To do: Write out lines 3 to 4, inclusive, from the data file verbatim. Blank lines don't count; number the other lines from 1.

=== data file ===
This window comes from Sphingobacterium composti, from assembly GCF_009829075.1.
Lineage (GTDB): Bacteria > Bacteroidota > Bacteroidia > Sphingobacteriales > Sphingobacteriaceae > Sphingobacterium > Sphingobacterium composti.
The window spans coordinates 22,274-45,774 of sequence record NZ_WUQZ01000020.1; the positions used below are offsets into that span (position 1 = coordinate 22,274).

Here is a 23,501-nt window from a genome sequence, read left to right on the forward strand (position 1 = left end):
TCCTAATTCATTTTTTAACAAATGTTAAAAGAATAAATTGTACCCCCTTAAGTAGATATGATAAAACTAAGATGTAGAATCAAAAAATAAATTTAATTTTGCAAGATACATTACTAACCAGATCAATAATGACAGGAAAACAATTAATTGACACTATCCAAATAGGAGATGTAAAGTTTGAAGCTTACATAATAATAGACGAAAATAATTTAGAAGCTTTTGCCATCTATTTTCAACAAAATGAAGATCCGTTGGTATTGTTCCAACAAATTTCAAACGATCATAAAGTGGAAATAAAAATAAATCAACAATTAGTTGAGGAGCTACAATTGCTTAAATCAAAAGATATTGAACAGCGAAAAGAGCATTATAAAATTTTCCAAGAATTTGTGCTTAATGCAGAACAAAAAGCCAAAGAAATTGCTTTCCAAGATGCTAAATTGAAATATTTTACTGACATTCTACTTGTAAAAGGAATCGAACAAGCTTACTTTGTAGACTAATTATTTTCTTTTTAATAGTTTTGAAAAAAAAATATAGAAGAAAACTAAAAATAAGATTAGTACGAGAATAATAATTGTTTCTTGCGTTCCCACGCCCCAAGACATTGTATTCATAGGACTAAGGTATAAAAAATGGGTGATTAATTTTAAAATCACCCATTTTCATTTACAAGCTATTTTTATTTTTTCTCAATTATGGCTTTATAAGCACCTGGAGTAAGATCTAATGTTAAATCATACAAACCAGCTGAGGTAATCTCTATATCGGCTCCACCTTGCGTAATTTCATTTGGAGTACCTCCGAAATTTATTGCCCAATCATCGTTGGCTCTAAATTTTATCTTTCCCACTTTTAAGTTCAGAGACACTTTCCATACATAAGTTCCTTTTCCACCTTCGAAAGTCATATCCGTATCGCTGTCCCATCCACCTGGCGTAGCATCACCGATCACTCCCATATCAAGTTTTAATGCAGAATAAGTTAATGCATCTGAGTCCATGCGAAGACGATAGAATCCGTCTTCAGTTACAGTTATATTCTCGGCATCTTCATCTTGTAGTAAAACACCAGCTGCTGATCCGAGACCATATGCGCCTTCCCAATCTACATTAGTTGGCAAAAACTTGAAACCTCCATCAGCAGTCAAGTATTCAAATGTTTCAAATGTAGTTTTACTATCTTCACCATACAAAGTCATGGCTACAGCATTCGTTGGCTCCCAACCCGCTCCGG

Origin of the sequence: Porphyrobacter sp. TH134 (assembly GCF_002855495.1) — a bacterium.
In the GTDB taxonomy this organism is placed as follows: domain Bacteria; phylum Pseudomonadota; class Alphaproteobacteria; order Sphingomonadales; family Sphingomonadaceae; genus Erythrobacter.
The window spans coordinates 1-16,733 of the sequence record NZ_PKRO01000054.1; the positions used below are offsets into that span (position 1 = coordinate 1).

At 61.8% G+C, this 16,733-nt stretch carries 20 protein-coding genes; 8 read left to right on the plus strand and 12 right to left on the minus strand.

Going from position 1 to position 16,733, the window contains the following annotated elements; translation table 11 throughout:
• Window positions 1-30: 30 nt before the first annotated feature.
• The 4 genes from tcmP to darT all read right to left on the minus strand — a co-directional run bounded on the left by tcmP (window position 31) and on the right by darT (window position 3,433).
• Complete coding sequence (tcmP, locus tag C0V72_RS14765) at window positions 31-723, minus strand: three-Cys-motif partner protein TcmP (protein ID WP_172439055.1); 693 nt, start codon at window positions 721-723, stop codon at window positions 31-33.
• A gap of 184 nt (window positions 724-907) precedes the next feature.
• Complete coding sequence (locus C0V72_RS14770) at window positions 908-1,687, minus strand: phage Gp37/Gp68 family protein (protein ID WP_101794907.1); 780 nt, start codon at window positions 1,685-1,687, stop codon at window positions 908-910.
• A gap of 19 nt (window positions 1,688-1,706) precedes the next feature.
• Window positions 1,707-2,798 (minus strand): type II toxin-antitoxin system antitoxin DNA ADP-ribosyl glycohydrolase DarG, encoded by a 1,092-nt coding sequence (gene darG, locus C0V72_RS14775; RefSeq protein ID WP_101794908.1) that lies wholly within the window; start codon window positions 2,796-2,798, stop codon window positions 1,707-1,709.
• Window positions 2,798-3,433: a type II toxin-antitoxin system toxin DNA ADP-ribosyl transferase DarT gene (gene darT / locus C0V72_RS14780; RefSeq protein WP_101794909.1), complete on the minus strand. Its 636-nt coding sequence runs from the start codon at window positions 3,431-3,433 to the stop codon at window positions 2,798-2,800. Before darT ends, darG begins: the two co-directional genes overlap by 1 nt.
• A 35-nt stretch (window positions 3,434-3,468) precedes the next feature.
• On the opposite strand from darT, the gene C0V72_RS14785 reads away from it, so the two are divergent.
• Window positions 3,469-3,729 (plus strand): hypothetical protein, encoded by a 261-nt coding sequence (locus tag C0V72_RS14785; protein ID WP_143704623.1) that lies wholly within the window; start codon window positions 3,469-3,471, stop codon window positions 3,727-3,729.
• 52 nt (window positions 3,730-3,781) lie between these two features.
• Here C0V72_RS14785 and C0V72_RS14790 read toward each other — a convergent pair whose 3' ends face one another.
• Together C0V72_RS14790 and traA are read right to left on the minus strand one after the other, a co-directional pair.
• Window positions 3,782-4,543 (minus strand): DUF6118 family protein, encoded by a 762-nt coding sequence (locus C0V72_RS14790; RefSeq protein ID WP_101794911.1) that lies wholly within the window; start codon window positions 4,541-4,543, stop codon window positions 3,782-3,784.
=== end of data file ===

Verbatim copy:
The window spans coordinates 22,274-45,774 of sequence record NZ_WUQZ01000020.1; the positions used below are offsets into that span (position 1 = coordinate 22,274).

Here is a 23,501-nt window from a genome sequence, read left to right on the forward strand (position 1 = left end):